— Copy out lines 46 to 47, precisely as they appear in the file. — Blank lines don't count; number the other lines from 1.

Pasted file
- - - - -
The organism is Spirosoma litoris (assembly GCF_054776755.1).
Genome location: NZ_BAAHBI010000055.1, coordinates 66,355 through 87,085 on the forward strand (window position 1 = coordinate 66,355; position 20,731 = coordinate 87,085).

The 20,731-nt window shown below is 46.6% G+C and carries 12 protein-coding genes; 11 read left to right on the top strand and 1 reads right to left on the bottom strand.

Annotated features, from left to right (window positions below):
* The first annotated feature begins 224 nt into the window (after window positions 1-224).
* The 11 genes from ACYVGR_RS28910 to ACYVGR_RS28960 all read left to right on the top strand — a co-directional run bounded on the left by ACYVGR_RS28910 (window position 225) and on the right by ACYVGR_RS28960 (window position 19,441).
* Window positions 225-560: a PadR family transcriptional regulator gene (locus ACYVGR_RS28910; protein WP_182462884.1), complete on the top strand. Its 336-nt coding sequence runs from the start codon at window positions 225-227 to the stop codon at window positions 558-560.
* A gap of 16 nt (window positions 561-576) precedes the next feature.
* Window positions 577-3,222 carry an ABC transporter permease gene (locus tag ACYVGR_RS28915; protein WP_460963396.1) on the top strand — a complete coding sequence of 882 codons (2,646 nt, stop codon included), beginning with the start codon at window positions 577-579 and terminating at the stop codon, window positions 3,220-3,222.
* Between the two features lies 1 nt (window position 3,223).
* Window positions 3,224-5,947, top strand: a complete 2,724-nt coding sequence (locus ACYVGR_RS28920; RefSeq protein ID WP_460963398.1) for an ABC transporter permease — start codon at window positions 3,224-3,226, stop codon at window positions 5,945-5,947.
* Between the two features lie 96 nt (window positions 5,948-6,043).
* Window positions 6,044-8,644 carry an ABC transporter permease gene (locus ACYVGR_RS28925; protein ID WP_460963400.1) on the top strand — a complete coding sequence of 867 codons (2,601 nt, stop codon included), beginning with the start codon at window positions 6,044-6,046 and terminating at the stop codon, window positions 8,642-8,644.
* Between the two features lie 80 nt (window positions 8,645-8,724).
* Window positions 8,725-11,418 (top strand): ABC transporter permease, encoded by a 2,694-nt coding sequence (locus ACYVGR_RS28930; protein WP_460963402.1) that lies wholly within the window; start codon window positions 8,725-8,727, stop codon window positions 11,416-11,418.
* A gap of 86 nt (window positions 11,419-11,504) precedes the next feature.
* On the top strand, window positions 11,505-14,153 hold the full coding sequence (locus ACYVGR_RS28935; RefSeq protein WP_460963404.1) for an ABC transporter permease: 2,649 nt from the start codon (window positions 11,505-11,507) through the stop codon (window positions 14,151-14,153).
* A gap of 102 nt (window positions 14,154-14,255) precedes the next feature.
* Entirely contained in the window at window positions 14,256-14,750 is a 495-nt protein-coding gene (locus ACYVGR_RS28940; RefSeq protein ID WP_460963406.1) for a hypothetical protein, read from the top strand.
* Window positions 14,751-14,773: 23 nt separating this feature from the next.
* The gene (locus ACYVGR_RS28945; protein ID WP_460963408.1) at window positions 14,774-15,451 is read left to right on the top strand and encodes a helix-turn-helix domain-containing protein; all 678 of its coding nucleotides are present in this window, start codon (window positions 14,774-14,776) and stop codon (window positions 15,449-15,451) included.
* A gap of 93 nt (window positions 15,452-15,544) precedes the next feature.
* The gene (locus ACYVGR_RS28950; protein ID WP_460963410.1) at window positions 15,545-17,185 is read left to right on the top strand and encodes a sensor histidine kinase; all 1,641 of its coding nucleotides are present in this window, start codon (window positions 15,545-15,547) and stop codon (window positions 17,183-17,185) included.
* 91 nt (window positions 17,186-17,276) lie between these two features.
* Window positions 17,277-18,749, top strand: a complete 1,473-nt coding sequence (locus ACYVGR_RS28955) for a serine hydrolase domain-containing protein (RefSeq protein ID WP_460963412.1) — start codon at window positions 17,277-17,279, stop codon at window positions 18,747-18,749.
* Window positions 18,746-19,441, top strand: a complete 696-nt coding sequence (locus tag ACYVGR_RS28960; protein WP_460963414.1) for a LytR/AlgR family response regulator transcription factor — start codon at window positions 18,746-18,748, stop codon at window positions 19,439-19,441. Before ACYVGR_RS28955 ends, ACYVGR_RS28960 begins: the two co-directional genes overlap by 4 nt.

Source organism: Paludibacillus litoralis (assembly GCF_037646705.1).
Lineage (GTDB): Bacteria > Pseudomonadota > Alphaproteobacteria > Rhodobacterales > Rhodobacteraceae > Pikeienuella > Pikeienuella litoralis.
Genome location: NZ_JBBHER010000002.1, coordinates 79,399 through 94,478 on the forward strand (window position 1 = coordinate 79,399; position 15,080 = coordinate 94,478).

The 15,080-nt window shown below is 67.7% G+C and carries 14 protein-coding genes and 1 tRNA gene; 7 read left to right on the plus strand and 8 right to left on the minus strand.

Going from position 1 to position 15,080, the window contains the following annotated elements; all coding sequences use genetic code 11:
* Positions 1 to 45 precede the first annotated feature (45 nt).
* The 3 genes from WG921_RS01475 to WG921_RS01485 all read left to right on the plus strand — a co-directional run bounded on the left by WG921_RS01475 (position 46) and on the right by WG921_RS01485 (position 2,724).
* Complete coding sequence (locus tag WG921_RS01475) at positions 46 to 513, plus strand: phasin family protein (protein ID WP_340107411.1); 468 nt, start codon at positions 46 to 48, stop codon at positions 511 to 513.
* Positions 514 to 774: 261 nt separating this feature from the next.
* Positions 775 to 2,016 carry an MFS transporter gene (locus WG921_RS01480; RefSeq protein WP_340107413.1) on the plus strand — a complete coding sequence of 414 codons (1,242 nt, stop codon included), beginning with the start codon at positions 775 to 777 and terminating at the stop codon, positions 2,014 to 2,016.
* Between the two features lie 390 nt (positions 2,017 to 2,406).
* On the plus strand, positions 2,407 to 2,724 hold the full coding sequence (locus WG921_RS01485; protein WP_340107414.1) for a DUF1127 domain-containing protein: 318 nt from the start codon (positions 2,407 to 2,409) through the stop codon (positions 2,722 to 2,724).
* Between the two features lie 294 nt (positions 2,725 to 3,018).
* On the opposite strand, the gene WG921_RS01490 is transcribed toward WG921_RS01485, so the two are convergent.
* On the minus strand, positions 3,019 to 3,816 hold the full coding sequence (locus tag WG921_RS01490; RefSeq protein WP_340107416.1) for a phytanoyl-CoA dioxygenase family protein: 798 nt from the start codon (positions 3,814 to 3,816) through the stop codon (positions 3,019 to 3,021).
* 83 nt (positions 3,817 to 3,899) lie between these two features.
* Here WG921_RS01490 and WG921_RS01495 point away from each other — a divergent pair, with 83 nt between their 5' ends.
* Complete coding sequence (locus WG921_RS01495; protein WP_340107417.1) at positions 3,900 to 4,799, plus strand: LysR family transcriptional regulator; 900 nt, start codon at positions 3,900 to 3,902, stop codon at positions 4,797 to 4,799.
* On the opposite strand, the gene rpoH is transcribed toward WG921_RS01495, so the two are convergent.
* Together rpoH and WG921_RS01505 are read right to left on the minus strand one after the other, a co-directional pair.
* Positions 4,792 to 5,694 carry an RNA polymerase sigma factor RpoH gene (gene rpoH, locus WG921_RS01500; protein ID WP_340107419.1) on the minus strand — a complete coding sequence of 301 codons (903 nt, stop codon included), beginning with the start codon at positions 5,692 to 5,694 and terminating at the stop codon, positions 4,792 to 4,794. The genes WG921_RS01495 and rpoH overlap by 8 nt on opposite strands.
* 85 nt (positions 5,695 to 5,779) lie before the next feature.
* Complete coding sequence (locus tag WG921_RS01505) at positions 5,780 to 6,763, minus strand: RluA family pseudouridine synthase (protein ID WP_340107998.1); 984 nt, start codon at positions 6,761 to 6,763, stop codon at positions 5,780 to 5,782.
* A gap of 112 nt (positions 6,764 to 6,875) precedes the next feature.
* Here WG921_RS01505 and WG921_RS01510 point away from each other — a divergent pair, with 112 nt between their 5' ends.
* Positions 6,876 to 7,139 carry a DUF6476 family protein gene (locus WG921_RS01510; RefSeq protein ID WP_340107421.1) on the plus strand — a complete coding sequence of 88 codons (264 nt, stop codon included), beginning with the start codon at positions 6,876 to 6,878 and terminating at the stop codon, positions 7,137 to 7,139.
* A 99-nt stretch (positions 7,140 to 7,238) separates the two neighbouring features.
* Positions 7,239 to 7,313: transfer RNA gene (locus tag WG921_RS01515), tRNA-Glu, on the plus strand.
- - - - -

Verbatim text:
* Together rpoH and WG921_RS01505 are read right to left on the minus strand one after the other, a co-directional pair.
* Positions 4,792 to 5,694 carry an RNA polymerase sigma factor RpoH gene (gene rpoH, locus WG921_RS01500; protein ID WP_340107419.1) on the minus strand — a complete coding sequence of 301 codons (903 nt, stop codon included), beginning with the start codon at positions 5,692 to 5,694 and terminating at the stop codon, positions 4,792 to 4,794. The genes WG921_RS01495 and rpoH overlap by 8 nt on opposite strands.